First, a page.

Title

Integrating Palliative Care into the PICU: A Report from the Improving Palliative Care in the ICU Advisory Board.

Authors

Renee Boss MD, Division of Neonatology, Department of Pediatrics, John Hopkins University of Medicine
Judith Nelson MD, Division of Pulmonary, Critical Care and Sleep Medicine, Department of Medicine, Icahn School of Medicine at Mount Sinai
David Weissman MD, Division of Pulmonary, Critical Care and Sleep Medicine, Department of Medicine, Icahn School of Medicine at Mount Sinai
Margaret Campbell PhD, RN, Center to Advance Palliative Care, Icahn School of Medicine at Mount Sinai, New York, NY.
Randall Curtis MD, Center for Health Research, College of Nursing, Wayne State University, Detroit, MI.
Jennifer Frontera MD, Division of Pulmonary Care and Critical Care Medicine, Department of Medicine, University of Washington School of Medicine, Seattle, WA.
Michelle Gabriel RN, Division of Pulmonary Care and Critical Care Medicine, Department of Medicine, University of Washington School of Medicine, Seattle, WA
Dana R. Lustbader MD, Cerebrovascular Center, Cleveland Clinic, Cleveland, OH.Follow
Anne Mosenthal MD, VA Palo Alto Health Care System, Palo Alto, CA.
Colleen Mulkerin MSW, Section of Palliative Care, North Shore-Long Island Jewish Health System, Manhasset NY
Kathleen Puntillo PhD, RN, Department of Surgery, New Jersey Medical School-University of Medicine and Dentistry of New Jersey, Newark, NJ.
Daniel Ray MD, Hartford Hospital, Hartford, CT.
Rick Bassett MSN, Department of Physiological Nursing, University of California, San Francisco, CA.Follow
Karen Brasel MD, Lehigh Valley Health Network, Allentown, PA.
Ross Hays MD, Center for Health Research, College of Nursing, Wayne State University, Detroit, MI.

Publication/Presentation Date

10-1-2014

Abstract

OBJECTIVE: This review highlights benefits that patients, families and clinicians can expect to realize when palliative care is intentionally incorporated into the PICU.

DATA SOURCES: We searched the MEDLINE database from inception to January 2014 for English-language articles using the terms "palliative care" or "end of life care" or "supportive care" and "pediatric intensive care." We also hand-searched reference lists and author files and relevant tools on the Center to Advance Palliative Care website.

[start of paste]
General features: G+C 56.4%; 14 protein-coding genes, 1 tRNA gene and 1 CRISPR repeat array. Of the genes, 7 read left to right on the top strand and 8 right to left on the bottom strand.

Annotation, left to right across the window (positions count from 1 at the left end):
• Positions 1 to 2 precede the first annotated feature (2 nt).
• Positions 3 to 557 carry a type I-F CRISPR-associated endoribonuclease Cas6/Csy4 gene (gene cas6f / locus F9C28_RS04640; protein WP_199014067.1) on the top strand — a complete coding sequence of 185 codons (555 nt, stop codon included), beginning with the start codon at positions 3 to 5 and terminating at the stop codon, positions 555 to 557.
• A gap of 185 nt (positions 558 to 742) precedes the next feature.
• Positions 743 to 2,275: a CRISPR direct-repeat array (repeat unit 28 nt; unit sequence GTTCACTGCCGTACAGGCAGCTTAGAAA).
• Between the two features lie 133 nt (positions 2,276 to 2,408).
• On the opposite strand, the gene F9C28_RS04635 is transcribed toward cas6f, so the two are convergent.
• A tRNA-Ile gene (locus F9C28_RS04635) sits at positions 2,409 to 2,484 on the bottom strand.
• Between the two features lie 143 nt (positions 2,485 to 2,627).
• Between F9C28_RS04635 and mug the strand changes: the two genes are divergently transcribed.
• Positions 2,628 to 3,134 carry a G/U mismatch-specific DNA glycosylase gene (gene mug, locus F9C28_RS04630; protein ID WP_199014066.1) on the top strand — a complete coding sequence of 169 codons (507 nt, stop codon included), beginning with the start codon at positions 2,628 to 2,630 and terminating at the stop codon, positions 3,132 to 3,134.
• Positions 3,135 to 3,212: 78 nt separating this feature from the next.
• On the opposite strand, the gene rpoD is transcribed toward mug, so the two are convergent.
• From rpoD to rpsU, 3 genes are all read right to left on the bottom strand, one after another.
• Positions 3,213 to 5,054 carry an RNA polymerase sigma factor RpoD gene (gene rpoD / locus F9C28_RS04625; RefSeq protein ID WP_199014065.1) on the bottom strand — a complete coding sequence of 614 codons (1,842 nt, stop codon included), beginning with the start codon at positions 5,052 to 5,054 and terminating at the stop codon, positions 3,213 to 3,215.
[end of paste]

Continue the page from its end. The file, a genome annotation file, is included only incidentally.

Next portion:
STUDY SELECTION: Two authors (physicians with experience in pediatric intensive care and palliative care) made final selections.

DATA EXTRACTION: We critically reviewed the existing data and tools to identify strategies for incorporating palliative care into the PICU.

DATA SYNTHESIS: The Improving Palliative Care in the ICU Advisory Board used data and experience to address key questions relating to: pain and symptom management, enhancing quality of life, communication and decision-making, length of stay, sites of care, and grief and bereavement.

CONCLUSIONS: Palliative care should begin at the time of a potentially life-limiting diagnosis and continue throughout the disease trajectory, regardless of the expected outcome. Although the PICU is often used for short term postoperative stabilization, PICU clinicians also care for many chronically ill children with complex underlying conditions and others receiving intensive care for prolonged periods. Integrating palliative care delivery into the PICU is rapidly becoming the standard for high quality care of critically ill children. Interdisciplinary ICU staff can take advantage of the growing resources for continuing education in pediatric palliative care principles and interventions.

Volume

15

Issue

8

First Page

762

Last Page

767

ISSN

1529-7535

Disciplines

Medical Sciences | Medicine and Health Sciences | Nursing

PubMedID

25080152

Department(s)

Department of Medicine, Section of Palliative Medicine and Hospice

Document Type

Article